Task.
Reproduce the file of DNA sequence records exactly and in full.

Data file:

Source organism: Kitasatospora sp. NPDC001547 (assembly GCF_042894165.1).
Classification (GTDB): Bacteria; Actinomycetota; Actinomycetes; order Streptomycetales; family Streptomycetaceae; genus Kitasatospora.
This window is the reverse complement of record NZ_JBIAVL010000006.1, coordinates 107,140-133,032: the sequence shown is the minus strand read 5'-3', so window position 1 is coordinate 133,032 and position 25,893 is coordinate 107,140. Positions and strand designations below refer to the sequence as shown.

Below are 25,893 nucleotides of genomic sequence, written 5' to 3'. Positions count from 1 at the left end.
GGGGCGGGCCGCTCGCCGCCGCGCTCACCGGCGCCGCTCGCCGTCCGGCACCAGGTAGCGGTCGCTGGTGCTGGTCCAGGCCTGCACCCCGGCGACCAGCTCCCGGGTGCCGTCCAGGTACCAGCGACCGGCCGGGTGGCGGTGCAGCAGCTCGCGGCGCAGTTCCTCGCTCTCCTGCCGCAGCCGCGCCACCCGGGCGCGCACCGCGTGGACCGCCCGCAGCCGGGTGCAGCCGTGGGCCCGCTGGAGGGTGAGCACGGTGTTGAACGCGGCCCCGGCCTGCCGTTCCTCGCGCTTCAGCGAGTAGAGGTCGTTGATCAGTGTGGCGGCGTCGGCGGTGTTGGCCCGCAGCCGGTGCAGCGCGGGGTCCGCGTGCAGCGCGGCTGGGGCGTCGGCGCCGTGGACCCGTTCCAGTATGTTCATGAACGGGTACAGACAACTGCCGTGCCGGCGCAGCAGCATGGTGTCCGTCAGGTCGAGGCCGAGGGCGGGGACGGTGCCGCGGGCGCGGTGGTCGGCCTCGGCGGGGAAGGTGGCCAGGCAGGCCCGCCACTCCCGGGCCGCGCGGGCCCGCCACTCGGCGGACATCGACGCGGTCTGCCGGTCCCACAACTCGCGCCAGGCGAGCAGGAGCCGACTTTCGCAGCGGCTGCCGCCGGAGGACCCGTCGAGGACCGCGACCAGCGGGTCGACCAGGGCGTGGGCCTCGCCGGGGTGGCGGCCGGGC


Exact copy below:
Source organism: Kitasatospora sp. NPDC001547 (assembly GCF_042894165.1).
Classification (GTDB): Bacteria; Actinomycetota; Actinomycetes; order Streptomycetales; family Streptomycetaceae; genus Kitasatospora.
This window is the reverse complement of record NZ_JBIAVL010000006.1, coordinates 107,140-133,032: the sequence shown is the minus strand read 5'-3', so window position 1 is coordinate 133,032 and position 25,893 is coordinate 107,140. Positions and strand designations below refer to the sequence as shown.

Below are 25,893 nucleotides of genomic sequence, written 5' to 3'. Positions count from 1 at the left end.
GGGGCGGGCCGCTCGCCGCCGCGCTCACCGGCGCCGCTCGCCGTCCGGCACCAGGTAGCGGTCGCTGGTGCTGGTCCAGGCCTGCACCCCGGCGACCAGCTCCCGGGTGCCGTCCAGGTACCAGCGACCGGCCGGGTGGCGGTGCAGCAGCTCGCGGCGCAGTTCCTCGCTCTCCTGCCGCAGCCGCGCCACCCGGGCGCGCACCGCGTGGACCGCCCGCAGCCGGGTGCAGCCGTGGGCCCGCTGGAGGGTGAGCACGGTGTTGAACGCGGCCCCGGCCTGCCGTTCCTCGCGCTTCAGCGAGTAGAGGTCGTTGATCAGTGTGGCGGCGTCGGCGGTGTTGGCCCGCAGCCGGTGCAGCGCGGGGTCCGCGTGCAGCGCGGCTGGGGCGTCGGCGCCGTGGACCCGTTCCAGTATGTTCATGAACGGGTACAGACAACTGCCGTGCCGGCGCAGCAGCATGGTGTCCGTCAGGTCGAGGCCGAGGGCGGGGACGGTGCCGCGGGCGCGGTGGTCGGCCTCGGCGGGGAAGGTGGCCAGGCAGGCCCGCCACTCCCGGGCCGCGCGGGCCCGCCACTCGGCGGACATCGACGCGGTCTGCCGGTCCCACAACTCGCGCCAGGCGAGCAGGAGCCGACTTTCGCAGCGGCTGCCGCCGGAGGACCCGTCGAGGACCGCGACCAGCGGGTCGACCAGGGCGTGGGCCTCGCCGGGGTGGCGGCCGGGC